Duterte orders 'cleansing' of PNP, extends drug war again
MANILA, Philippines – After the murder of a South Korean that President Rodrigo Duterte admits "embarrassed" him, he has ordered the "cleansing" of the Philippine National Police (PNP).
"This killing a Korean...They could have killed, strangled him everywhere, anywhere but they say it had to happen inside the Camp Crame, is really bad, we admit that. Something has to be corrected severely," said Duterte on Sunday, January 29, during a late-night press conference at the Palace.
"Because of this sordid incident, let me reorganize the system. Ang kalaban ko dito mga pulis na kriminal (My enemies here are the police who are criminals)," he added.
During the joint command conference with police and the military on Sunday, Duterte ordered the dissolution of all anti-drug units in the police force.
"As directed by the President, we agree to dissolve all anti-drug units at all levels including [the] Anti-Illegal Drugs Group," said PNP chief Director General Ronald dela Rosa in the same press conference.
Duterte also instructed Dela Rosa to create a list of cops with criminal records and those who were reinstated after facing cases. These tainted personnel will be sent to the front lines of the government's offensive against terrorists in Mindanao.
"This cleansing is easy. All we have to do is look at the records of how many policemen have had cases, mostly involving extortion, and if they are reinstated – it's over with, it was done legally – I'll just gather them, bring them new uniforms, new combat boots. I have to have a strong presence in Basilan and Lanao, they'll be the first I send there," he said.
Duterte intends to create a "narcotics command" to weed out police involved in the drug trade. The new command will be under the Philippine Drug Enforcement Agency (PDEA).
"I said I will establish a new command... The overall head of that is the PDEA," said the President.
Given the overhaul of the PNP's implementation of the drug war, Duterte has decided to extend yet again his deadline for "suppressing" the country's drug problem.
"The drug war I will extend to the last day of my term. Wala na 'yung March [deadline] (No more March deadline)," he said.
March had been the latest deadline of his drug war after he had first extended it in September 2016.
He admitted he had been over-confident in setting a 6-month deadline when he was a presidential candidate.
"Wala na ‘yung March eh, hindi ko naman akalain. Mayor kasi ako noon, when I was making hambog, I said, “Stop drugs” – ang paradigm ko was limited to Davao City," he said.
(There is no more March deadline because I didn't expect this. I was a mayor then when I was making boasts, I said, 'Stop drugs' – my paradigm was limited to Davao City.)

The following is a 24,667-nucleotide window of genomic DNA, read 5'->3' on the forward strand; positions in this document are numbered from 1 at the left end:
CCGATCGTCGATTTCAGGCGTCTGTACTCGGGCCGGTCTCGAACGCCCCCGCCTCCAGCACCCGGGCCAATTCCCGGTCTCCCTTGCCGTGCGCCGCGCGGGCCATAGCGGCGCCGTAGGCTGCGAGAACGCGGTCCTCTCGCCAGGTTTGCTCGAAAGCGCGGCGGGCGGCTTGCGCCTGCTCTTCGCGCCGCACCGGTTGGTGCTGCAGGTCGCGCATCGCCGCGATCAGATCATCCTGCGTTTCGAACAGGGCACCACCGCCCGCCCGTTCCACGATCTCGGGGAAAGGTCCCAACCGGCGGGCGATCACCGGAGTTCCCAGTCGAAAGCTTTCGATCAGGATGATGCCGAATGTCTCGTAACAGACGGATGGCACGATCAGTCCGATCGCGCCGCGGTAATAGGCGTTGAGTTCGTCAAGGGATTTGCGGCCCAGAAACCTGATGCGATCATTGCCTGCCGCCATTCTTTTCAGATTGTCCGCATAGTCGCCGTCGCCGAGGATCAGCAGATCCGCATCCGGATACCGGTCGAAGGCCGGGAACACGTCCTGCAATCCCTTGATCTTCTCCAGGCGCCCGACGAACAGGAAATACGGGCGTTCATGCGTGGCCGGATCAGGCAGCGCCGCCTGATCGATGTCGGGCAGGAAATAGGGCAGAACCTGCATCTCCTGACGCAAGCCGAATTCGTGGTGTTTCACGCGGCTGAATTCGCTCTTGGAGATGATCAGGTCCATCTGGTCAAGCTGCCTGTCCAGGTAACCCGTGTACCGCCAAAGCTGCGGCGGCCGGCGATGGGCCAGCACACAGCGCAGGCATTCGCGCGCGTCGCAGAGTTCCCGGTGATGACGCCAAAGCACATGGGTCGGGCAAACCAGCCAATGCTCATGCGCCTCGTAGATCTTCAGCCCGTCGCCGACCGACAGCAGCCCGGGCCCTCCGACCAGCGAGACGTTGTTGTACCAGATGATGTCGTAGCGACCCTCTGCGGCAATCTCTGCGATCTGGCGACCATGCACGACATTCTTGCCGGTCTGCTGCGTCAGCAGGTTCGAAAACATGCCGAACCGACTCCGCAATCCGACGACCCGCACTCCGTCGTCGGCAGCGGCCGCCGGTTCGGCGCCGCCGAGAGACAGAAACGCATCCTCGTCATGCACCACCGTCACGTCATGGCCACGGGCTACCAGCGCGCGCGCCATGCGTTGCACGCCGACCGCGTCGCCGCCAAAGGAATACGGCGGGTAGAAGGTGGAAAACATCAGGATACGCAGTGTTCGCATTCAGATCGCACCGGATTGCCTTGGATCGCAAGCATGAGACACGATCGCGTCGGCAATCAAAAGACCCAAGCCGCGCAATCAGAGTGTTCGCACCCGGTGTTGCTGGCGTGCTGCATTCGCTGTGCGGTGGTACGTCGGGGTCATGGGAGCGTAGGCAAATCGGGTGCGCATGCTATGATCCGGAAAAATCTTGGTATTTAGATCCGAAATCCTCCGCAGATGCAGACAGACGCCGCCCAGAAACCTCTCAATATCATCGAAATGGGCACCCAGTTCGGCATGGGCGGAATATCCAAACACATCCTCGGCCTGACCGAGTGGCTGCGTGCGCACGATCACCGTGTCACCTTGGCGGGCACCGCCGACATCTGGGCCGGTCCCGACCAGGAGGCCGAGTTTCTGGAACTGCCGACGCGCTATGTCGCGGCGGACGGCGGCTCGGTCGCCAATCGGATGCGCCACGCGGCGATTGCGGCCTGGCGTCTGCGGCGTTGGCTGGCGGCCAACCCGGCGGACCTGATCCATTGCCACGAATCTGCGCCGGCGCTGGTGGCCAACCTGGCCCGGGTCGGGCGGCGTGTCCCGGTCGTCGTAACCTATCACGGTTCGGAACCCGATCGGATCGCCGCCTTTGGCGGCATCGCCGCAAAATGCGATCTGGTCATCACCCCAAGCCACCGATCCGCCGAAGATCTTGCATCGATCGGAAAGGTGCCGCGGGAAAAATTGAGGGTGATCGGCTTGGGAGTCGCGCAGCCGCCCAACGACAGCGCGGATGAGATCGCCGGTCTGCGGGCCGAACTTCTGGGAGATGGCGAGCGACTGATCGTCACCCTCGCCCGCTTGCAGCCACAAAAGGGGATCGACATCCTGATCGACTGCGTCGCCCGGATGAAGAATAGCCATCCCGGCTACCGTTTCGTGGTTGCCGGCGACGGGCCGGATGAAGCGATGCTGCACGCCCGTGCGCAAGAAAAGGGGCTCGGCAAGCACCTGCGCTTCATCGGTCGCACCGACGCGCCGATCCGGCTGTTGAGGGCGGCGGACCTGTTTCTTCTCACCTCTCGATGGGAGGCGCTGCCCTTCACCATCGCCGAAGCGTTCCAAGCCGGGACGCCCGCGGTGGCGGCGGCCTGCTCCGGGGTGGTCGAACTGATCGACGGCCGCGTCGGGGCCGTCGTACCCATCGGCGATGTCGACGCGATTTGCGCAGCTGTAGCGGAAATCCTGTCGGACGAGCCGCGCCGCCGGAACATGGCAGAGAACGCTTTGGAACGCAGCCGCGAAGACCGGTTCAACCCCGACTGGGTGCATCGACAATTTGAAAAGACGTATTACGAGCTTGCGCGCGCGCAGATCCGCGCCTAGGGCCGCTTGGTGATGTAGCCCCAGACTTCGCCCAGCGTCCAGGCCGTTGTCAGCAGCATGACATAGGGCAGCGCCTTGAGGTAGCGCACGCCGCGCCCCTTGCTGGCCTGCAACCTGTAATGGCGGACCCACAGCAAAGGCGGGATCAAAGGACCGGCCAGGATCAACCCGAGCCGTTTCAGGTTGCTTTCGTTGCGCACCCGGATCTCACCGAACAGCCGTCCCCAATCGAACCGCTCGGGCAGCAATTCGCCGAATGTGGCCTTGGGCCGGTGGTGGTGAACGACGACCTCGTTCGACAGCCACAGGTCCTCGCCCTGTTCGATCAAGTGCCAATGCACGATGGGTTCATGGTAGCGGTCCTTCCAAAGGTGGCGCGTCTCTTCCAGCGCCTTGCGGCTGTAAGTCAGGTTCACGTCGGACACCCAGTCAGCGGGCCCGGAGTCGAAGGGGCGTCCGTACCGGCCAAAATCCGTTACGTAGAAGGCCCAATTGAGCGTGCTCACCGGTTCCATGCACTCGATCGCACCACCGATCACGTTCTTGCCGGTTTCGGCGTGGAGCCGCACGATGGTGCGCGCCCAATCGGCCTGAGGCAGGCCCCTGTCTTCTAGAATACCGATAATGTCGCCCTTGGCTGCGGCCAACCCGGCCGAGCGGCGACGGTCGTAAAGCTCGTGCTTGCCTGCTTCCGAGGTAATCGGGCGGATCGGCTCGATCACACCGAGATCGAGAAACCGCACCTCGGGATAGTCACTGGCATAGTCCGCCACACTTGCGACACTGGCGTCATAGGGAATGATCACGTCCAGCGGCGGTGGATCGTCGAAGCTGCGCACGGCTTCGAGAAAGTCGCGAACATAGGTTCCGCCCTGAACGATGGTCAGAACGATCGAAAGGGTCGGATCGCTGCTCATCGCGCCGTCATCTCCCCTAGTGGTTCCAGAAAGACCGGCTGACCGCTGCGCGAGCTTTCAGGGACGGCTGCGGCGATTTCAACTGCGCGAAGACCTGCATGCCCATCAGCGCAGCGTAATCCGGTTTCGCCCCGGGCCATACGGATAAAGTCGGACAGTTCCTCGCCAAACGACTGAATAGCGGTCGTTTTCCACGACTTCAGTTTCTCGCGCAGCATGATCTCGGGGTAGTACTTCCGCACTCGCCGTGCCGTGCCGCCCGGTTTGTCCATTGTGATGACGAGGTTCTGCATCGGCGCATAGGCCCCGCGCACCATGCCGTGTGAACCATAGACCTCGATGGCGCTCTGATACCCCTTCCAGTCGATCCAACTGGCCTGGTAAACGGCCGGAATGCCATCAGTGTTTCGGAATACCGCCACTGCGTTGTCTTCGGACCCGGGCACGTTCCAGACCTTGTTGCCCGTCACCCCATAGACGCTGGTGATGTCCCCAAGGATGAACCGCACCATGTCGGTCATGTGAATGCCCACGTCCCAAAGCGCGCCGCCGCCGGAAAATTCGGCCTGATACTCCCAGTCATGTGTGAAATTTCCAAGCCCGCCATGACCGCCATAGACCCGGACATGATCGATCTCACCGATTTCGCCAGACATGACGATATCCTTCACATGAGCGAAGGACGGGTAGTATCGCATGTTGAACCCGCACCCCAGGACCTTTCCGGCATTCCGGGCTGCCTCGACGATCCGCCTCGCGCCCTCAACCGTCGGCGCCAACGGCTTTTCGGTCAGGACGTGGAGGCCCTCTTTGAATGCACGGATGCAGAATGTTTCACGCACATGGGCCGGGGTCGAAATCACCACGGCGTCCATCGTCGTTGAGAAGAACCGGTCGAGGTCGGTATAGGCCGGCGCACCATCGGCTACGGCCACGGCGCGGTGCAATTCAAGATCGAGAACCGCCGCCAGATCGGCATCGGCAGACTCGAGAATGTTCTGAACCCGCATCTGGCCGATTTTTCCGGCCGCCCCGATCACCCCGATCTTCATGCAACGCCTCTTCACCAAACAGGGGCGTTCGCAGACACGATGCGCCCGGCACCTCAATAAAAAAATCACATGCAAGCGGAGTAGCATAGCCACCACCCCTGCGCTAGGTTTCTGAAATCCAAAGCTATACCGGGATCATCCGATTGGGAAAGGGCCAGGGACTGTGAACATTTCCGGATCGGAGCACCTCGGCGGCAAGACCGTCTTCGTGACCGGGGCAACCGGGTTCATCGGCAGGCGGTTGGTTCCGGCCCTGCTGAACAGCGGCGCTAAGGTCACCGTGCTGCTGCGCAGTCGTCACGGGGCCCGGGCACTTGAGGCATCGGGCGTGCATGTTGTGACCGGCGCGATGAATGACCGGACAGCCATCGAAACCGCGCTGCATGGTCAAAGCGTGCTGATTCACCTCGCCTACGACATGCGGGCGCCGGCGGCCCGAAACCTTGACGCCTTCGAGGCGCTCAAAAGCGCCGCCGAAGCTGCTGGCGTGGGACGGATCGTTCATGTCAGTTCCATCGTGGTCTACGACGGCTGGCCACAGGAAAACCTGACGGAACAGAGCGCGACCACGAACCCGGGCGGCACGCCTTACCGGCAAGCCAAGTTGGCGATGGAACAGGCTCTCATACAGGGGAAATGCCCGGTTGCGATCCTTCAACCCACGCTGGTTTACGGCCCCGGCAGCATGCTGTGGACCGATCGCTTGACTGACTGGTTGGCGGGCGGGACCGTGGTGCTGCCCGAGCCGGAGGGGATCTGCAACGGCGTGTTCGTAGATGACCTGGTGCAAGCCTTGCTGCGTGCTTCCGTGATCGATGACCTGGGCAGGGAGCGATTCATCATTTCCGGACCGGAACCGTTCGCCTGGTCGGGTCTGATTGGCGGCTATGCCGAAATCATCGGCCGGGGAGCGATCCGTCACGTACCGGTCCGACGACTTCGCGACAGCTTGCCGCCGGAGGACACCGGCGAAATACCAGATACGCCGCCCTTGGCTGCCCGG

He may have promised an overhaul of the PNP, but Duterte chose to reject Dela Rosa's resignation, dismissing the argument that Dela Rosa should be held accountable for the murder based on the "chain of command" principle.
Duterte said businessman Jee Ick Joo's murder, which he alleges was masterminded by Superintendent Rafael Dumlao, gives him a reason to "do more" in purging the police of abusive personnel.
"The more reason for us to do more and the correct way to do it, if I may say so is go against those who perpetrated the crime. Sila 'yun (That's the police)," he said.
In previous public speeches, Duterte assured police he would pardon them if they were ever accused of a crime while in the performance of duty. He had even said he would "promote" them if they massacred criminals.
In his Sunday press conference, Duterte admitted he thought 40% of police are "used to corruption."
"You are corrupt to the core," he also said.
More than 7,000 people have died in drug war-related incidents as of January 28. Of this, over 2,500 were drug suspects killed in legitimate police operations, while more than 3,600 are under investigation. – Rappler.com
We keep you informed because you matter
We tell you the stories that matter. We ask, we probe, we explain.
But as we strive to do all this and speak truth to power, we face constant threats to our independence.
Help us make a difference through free and fearless journalism. With your help, you enable us to keep providing you with our brand of compelling and investigative work.
Joining Rappler PLUS allows us to build communities of action with you. PLUS members will receive our editorial newsletters and industry reports, get to join exclusive online conversations with our award-winning journalists, and be part of our monthly events.
Make your move now. Join Rappler PLUS.